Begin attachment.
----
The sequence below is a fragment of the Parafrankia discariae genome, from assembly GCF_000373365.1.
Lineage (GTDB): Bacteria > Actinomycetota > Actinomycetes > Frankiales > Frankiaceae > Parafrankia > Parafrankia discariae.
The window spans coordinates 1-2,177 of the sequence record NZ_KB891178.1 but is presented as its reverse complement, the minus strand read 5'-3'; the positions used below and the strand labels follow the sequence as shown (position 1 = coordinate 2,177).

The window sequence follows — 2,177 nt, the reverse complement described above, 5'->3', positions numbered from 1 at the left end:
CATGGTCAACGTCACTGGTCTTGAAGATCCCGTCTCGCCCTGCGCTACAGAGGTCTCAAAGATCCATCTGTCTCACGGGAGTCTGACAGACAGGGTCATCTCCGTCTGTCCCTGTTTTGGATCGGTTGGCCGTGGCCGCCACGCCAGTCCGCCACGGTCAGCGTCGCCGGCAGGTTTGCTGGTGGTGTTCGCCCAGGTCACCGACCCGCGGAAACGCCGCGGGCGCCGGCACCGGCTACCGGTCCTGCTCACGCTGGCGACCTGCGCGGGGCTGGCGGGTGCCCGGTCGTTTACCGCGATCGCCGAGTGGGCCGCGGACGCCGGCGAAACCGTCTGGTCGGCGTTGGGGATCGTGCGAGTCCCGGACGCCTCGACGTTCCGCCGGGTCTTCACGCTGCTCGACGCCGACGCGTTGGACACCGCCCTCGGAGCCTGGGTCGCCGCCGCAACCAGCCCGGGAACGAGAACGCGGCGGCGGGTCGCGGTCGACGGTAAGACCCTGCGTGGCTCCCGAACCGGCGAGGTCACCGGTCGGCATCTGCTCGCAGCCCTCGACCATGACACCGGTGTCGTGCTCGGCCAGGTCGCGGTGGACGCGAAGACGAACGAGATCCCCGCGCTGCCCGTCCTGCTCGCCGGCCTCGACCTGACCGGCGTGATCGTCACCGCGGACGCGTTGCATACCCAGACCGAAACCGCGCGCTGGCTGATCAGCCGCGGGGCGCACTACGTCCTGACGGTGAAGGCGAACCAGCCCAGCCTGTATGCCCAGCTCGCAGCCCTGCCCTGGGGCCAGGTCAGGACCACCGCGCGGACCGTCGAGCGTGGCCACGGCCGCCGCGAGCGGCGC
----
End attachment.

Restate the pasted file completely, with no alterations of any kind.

The sequence below is a fragment of the Parafrankia discariae genome, from assembly GCF_000373365.1.
Lineage (GTDB): Bacteria > Actinomycetota > Actinomycetes > Frankiales > Frankiaceae > Parafrankia > Parafrankia discariae.
The window spans coordinates 1-2,177 of the sequence record NZ_KB891178.1 but is presented as its reverse complement, the minus strand read 5'-3'; the positions used below and the strand labels follow the sequence as shown (position 1 = coordinate 2,177).

The window sequence follows — 2,177 nt, the reverse complement described above, 5'->3', positions numbered from 1 at the left end:
CATGGTCAACGTCACTGGTCTTGAAGATCCCGTCTCGCCCTGCGCTACAGAGGTCTCAAAGATCCATCTGTCTCACGGGAGTCTGACAGACAGGGTCATCTCCGTCTGTCCCTGTTTTGGATCGGTTGGCCGTGGCCGCCACGCCAGTCCGCCACGGTCAGCGTCGCCGGCAGGTTTGCTGGTGGTGTTCGCCCAGGTCACCGACCCGCGGAAACGCCGCGGGCGCCGGCACCGGCTACCGGTCCTGCTCACGCTGGCGACCTGCGCGGGGCTGGCGGGTGCCCGGTCGTTTACCGCGATCGCCGAGTGGGCCGCGGACGCCGGCGAAACCGTCTGGTCGGCGTTGGGGATCGTGCGAGTCCCGGACGCCTCGACGTTCCGCCGGGTCTTCACGCTGCTCGACGCCGACGCGTTGGACACCGCCCTCGGAGCCTGGGTCGCCGCCGCAACCAGCCCGGGAACGAGAACGCGGCGGCGGGTCGCGGTCGACGGTAAGACCCTGCGTGGCTCCCGAACCGGCGAGGTCACCGGTCGGCATCTGCTCGCAGCCCTCGACCATGACACCGGTGTCGTGCTCGGCCAGGTCGCGGTGGACGCGAAGACGAACGAGATCCCCGCGCTGCCCGTCCTGCTCGCCGGCCTCGACCTGACCGGCGTGATCGTCACCGCGGACGCGTTGCATACCCAGACCGAAACCGCGCGCTGGCTGATCAGCCGCGGGGCGCACTACGTCCTGACGGTGAAGGCGAACCAGCCCAGCCTGTATGCCCAGCTCGCAGCCCTGCCCTGGGGCCAGGTCAGGACCACCGCGCGGACCGTCGAGCGTGGCCACGGCCGCCGCGAGCGGCGC